Blogging the Bookshelf

Blogging my bookshelf – one book at a time

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"Charlie Wilson’s War", George Crile

June 13th, 2009 · No Comments · China, History, Politics

charlie-wilsons-warSynopsis: Alcoholic philanderer, good time guy and congressmen funds personal war against the Communists in Afghanistan breaking multiple principles of governance and ethics and (allegedly) winning the Cold War.

My Take: Last year I saw the movie “Charlie Wilson’s War”. To be honest, while it was a great story, I didn’t exactly love the film (other than Amy Addams who was gorgeous as usual).

However, a Canadian mate at the University of London War College strongly recommended that I check out the book. He was right.

The eponymous Charlie Wilson used his seats on the Defence Appropriations Committee and the Intelligence Committee to control the entire US foreign military aid budget. From this position, Rep. Charlie Wilson managed to:

  • Increase secret US military aid for the Mujahedeen in their war against the Soviet Union in Afghanistan from $5 million per year to $1.2 billion at a time when the US congress was cutting off all funding for secret wars in light of the Nicaragua/Contra scandals;
  • Negotiate an arms agreement between Saudi Arabia, Egypt, Pakistan, Israel, China and the United States at a time when Israel didn’t even have diplomatic relations with most of the countries involved;
  • Win re-election seven times despite it emerging that he had (allegedly) snorted cocaine in a Las Vegas hot tub with a Playboy model, been involved in a hit and run and organised a series of spectacularly indiscreet tax-payer funded junkets with a string of nymphets (including one first class trip to the Amalfi Coast, Sri Lanka, Hong Kong, Shanghai, the Great Wall and Tahiti with a former Miss World called “Sweetums”);
  • Win a seat on the Congressional Ethics Committee (as the “representative of representatives who like whiskey and women”);
  • Engineer the Red Army’s first international military defeat, precipitating the collapse of the Soviet Union; and
  • Train and arm the fundamentalists who are now at war with the United States.

Part Tom Clancy, part West Wing, part Naked Gun the book was a rollicking good read. It felt much more authentic than the movie (though maybe this is just my Tom Hanks vendetta talking here). Most importantly though, a tale with this much intrigue deserves a medium in which a good investigative journalist can really show his stuff; the film really didn’t do justice to the backroom machinations that really made this story tick.

I’ll leave the merits or otherwise of Wilson’s activities to the foreign policy experts (personally I like Hoffman’s character’s take on it all). Needless to say though, his impact was substantial.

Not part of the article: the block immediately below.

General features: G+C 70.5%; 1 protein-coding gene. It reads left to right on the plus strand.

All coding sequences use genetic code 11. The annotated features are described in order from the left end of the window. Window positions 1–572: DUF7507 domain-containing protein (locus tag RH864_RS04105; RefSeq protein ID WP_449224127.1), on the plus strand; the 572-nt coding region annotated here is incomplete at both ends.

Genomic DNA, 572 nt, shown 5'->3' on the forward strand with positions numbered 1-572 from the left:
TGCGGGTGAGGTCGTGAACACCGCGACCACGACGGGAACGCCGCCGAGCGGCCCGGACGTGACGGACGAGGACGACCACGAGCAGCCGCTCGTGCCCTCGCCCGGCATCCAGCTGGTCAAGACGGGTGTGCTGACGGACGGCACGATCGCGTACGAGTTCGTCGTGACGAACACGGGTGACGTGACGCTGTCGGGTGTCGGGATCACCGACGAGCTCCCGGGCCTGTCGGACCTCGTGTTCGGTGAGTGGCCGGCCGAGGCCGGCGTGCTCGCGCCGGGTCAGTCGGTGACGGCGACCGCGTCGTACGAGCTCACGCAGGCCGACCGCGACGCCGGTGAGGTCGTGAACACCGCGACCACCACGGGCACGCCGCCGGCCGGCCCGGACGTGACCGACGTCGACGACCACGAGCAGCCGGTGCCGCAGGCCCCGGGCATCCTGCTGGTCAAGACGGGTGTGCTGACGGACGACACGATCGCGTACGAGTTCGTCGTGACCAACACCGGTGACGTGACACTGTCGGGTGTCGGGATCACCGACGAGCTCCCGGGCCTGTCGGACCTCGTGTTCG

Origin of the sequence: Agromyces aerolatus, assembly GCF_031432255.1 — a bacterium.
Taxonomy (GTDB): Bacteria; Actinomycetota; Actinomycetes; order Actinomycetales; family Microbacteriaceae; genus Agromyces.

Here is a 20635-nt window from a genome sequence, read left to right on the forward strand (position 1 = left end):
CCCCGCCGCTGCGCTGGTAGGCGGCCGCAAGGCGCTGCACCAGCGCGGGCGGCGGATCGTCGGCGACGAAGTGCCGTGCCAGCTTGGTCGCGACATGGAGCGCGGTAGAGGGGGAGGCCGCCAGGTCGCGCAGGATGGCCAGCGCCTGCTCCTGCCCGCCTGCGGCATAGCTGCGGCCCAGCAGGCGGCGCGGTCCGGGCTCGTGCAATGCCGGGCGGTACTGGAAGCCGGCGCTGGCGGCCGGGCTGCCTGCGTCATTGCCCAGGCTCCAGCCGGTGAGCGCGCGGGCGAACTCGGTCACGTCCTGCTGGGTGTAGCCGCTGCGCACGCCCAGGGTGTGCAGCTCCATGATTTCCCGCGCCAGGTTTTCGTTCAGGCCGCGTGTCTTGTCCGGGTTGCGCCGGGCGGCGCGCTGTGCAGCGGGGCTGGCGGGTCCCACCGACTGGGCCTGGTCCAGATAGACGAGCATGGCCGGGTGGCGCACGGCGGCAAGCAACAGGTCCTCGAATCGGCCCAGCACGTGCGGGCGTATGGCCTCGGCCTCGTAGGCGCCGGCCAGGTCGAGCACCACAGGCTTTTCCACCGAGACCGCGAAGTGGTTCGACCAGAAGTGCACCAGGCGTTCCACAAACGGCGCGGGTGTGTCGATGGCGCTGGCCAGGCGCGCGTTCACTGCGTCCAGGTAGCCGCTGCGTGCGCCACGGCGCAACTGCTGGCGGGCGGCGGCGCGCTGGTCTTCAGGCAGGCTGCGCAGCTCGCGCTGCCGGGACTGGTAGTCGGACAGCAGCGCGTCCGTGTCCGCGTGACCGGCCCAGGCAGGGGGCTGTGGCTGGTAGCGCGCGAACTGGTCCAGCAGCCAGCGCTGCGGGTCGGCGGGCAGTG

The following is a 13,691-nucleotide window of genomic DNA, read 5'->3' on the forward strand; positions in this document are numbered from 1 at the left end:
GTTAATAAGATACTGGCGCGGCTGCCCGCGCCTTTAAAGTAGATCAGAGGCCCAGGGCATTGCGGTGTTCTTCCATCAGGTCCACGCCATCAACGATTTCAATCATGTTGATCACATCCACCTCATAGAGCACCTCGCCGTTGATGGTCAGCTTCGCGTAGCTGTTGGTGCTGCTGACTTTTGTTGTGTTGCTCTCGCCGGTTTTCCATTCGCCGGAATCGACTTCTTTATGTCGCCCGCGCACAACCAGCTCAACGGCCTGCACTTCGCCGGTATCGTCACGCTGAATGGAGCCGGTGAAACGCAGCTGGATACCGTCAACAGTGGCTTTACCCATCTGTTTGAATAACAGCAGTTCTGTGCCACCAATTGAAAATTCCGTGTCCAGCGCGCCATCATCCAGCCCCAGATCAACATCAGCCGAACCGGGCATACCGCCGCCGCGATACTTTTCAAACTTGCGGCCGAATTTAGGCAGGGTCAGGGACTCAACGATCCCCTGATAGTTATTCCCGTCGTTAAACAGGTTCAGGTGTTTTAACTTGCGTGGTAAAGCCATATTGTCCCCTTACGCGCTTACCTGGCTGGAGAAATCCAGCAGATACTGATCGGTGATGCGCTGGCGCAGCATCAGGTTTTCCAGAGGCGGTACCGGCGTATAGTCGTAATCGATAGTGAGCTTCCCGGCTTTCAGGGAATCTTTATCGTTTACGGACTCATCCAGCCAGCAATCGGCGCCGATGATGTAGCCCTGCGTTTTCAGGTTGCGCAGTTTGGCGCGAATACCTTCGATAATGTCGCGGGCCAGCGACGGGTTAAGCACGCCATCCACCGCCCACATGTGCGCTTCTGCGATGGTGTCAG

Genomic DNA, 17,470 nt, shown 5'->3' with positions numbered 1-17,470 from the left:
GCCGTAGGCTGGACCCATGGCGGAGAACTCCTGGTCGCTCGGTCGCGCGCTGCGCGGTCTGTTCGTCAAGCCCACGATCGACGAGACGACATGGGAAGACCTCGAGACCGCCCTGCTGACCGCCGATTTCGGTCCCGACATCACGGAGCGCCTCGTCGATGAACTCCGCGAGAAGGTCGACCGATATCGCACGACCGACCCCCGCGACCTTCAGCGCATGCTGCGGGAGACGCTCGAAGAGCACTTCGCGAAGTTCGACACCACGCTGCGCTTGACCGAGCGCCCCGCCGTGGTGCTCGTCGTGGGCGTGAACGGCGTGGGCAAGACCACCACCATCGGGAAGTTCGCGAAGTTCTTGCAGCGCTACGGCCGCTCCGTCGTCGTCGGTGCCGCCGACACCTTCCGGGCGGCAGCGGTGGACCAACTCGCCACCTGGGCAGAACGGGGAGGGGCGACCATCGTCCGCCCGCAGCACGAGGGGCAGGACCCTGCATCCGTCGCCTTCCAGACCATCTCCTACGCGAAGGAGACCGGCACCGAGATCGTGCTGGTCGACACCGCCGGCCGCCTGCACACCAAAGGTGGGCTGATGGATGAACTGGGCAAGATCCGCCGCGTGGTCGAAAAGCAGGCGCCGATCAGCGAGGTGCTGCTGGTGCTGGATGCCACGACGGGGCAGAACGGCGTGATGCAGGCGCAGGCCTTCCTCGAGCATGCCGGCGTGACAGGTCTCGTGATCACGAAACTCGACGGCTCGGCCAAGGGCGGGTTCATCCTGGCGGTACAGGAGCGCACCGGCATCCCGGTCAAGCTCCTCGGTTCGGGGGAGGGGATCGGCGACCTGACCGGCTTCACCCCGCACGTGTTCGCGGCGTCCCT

However, what struck me the most while reading the book was the fact that Wilson was a Democrat – something that the movie neglects to mention from memory. Not only was he a Democrat, but he was a communist hating, pro-gun, pro-choice, FDR social democrat who represented a conservative Christian electorate in rural Texas. Not only that, but he was re-elected seven times despite a string of public sex and drug scandals and universal ignorance of his clandestine international escapades. Truly, he was an extra-ordinary political figure.

I kept asking myself, why don’t we have more Charlie Wilsons in progressive politics? Not in the sense of the sex scandals and the international intrigue, but in the sense of eccentric candidates that win seats outside of traditional party strong holds. I think the political lesson from Charlie Wilson is that where the locals are a little ‘eccentric’ themselves, you need to pre-select an ‘eccentric’ candidate. Sometimes, professional political organisations need to pick unprofessional candidates to have a chance of winning seats outside their traditional heartlands. Undoubtedly you need diligent and disciplined candidates for marginal seat campaigning; but maybe long shot campaigns need long shot candidates?


A boy is given a horse on his 14th birthday. Everyone in the village says, “Oh how wonderful.” But a Zen master who lives in the village says, “we shall see.” The boy falls off the horse and breaks his foot. Everyone in the village says, “Oh how awful.” The Zen master says, “We shall see.” The village is thrown into war and all the young men have to go to war. But, because of the broken foot, the boy stays behind. Everyone says, “Oh, how wonderful.” The Zen master says, “We shall see.”

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